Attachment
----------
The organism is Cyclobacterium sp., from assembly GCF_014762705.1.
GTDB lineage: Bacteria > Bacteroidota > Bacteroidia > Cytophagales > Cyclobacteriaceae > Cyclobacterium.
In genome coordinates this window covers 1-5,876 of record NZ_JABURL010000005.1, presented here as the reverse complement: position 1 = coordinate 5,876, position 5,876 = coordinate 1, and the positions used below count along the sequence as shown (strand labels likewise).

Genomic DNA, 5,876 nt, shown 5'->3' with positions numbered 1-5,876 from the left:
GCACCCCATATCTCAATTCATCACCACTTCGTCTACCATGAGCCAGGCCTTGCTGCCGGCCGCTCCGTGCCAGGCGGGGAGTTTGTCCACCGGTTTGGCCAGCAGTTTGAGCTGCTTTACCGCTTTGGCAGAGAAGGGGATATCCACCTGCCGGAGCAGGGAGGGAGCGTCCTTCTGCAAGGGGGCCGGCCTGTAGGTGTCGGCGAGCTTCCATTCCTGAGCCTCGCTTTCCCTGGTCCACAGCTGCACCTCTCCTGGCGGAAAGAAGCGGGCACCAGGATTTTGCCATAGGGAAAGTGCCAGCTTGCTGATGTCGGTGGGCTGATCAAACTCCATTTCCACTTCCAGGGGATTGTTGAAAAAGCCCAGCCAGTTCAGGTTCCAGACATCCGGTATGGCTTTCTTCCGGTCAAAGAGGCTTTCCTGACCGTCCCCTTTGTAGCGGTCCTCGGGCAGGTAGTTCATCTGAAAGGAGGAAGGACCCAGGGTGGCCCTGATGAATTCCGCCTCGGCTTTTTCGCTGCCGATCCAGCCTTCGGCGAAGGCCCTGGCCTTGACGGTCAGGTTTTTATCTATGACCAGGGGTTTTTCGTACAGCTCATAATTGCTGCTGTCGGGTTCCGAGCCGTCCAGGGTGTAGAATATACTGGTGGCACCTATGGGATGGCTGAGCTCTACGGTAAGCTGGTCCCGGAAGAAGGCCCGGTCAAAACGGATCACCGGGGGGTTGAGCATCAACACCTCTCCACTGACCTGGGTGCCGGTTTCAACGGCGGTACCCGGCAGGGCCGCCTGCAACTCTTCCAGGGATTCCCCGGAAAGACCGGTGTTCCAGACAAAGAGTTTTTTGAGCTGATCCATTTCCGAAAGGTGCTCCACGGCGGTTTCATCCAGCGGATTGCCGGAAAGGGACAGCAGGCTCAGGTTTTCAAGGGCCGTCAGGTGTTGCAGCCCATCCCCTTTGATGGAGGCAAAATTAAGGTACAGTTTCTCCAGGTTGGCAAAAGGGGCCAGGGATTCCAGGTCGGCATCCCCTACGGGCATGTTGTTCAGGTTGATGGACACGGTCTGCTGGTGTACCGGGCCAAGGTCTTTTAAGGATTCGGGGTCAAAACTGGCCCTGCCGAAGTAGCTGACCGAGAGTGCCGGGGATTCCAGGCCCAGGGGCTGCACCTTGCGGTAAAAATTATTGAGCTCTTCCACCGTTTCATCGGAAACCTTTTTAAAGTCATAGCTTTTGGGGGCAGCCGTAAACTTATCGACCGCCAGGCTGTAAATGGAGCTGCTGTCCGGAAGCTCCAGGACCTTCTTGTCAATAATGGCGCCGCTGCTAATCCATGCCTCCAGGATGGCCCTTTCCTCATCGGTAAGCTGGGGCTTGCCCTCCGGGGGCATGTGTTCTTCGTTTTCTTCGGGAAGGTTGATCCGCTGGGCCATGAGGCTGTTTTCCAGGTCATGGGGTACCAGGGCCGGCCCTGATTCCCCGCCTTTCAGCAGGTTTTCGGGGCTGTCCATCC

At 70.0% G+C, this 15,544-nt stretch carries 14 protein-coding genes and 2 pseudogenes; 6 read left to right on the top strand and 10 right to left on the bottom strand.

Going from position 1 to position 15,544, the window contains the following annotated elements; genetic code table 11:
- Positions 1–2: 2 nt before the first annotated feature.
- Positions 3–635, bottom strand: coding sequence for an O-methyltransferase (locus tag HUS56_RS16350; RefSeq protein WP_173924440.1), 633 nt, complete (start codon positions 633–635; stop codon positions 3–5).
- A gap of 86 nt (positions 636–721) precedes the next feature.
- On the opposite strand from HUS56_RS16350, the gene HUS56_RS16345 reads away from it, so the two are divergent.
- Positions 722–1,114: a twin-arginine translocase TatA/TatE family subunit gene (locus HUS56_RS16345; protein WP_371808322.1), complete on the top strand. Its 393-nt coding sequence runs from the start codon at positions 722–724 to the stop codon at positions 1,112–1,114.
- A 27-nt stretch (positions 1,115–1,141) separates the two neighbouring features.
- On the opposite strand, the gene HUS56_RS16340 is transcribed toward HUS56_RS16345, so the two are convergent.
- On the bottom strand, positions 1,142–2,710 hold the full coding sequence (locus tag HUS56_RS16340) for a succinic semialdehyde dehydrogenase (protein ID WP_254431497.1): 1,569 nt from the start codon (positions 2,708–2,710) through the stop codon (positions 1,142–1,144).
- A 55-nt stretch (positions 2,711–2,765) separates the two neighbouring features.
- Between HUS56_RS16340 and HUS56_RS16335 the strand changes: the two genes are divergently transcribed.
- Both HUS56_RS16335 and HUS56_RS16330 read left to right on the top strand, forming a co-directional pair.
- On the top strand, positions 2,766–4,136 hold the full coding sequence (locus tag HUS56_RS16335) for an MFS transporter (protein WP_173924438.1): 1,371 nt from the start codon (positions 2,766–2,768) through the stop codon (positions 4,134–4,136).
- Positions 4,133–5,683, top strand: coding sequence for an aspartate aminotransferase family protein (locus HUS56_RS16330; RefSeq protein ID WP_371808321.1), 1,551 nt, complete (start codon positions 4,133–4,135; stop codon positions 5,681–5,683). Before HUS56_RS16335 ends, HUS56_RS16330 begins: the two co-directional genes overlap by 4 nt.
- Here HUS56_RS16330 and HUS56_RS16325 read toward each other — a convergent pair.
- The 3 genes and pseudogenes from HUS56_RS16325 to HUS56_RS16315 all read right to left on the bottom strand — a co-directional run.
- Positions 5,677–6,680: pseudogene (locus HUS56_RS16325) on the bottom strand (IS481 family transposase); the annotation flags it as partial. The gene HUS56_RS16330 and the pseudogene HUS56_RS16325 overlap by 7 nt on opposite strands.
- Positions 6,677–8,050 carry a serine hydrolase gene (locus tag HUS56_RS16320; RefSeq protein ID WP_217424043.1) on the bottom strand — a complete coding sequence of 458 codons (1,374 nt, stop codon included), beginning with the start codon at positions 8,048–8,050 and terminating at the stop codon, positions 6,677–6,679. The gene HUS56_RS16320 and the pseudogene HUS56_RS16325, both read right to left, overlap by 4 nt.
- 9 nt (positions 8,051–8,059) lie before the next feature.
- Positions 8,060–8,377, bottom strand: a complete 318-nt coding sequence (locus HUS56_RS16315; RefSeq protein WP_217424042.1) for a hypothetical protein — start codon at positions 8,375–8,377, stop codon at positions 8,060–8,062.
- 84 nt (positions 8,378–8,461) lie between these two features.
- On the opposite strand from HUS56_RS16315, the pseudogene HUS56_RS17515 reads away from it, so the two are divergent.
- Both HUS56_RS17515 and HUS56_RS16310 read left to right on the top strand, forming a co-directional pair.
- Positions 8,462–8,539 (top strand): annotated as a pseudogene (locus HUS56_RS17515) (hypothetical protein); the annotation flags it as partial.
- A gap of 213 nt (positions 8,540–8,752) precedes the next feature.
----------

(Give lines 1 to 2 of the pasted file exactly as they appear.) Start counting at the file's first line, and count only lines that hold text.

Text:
The organism is Cyclobacterium sp., from assembly GCF_014762705.1.
GTDB lineage: Bacteria > Bacteroidota > Bacteroidia > Cytophagales > Cyclobacteriaceae > Cyclobacterium.